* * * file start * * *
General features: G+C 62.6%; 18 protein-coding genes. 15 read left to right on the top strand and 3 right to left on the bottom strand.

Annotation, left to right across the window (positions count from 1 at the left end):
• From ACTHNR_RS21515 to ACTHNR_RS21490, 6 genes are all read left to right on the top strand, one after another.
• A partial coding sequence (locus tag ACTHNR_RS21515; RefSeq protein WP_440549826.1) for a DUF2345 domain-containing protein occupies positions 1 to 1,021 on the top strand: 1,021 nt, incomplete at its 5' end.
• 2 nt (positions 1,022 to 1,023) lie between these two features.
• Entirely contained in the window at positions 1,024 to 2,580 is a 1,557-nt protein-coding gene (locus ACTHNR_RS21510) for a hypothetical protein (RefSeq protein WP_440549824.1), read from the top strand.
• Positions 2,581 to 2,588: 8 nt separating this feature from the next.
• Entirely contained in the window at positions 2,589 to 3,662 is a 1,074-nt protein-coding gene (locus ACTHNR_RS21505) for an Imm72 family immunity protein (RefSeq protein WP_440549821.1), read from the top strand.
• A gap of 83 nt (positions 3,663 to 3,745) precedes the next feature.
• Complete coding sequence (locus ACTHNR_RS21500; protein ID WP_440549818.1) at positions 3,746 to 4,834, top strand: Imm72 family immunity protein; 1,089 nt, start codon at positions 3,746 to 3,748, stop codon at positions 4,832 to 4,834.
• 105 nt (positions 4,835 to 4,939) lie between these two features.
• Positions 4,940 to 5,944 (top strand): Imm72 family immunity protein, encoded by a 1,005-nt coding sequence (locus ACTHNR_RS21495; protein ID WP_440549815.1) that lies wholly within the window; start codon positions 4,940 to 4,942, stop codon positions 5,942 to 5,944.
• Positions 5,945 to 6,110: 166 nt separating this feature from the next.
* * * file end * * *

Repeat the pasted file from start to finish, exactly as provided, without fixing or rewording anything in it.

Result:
General features: G+C 62.6%; 18 protein-coding genes. 15 read left to right on the top strand and 3 right to left on the bottom strand.

Annotation, left to right across the window (positions count from 1 at the left end):
• From ACTHNR_RS21515 to ACTHNR_RS21490, 6 genes are all read left to right on the top strand, one after another.
• A partial coding sequence (locus tag ACTHNR_RS21515; RefSeq protein WP_440549826.1) for a DUF2345 domain-containing protein occupies positions 1 to 1,021 on the top strand: 1,021 nt, incomplete at its 5' end.
• 2 nt (positions 1,022 to 1,023) lie between these two features.
• Entirely contained in the window at positions 1,024 to 2,580 is a 1,557-nt protein-coding gene (locus ACTHNR_RS21510) for a hypothetical protein (RefSeq protein WP_440549824.1), read from the top strand.
• Positions 2,581 to 2,588: 8 nt separating this feature from the next.
• Entirely contained in the window at positions 2,589 to 3,662 is a 1,074-nt protein-coding gene (locus ACTHNR_RS21505) for an Imm72 family immunity protein (RefSeq protein WP_440549821.1), read from the top strand.
• A gap of 83 nt (positions 3,663 to 3,745) precedes the next feature.
• Complete coding sequence (locus ACTHNR_RS21500; protein ID WP_440549818.1) at positions 3,746 to 4,834, top strand: Imm72 family immunity protein; 1,089 nt, start codon at positions 3,746 to 3,748, stop codon at positions 4,832 to 4,834.
• 105 nt (positions 4,835 to 4,939) lie between these two features.
• Positions 4,940 to 5,944 (top strand): Imm72 family immunity protein, encoded by a 1,005-nt coding sequence (locus ACTHNR_RS21495; protein ID WP_440549815.1) that lies wholly within the window; start codon positions 4,940 to 4,942, stop codon positions 5,942 to 5,944.
• Positions 5,945 to 6,110: 166 nt separating this feature from the next.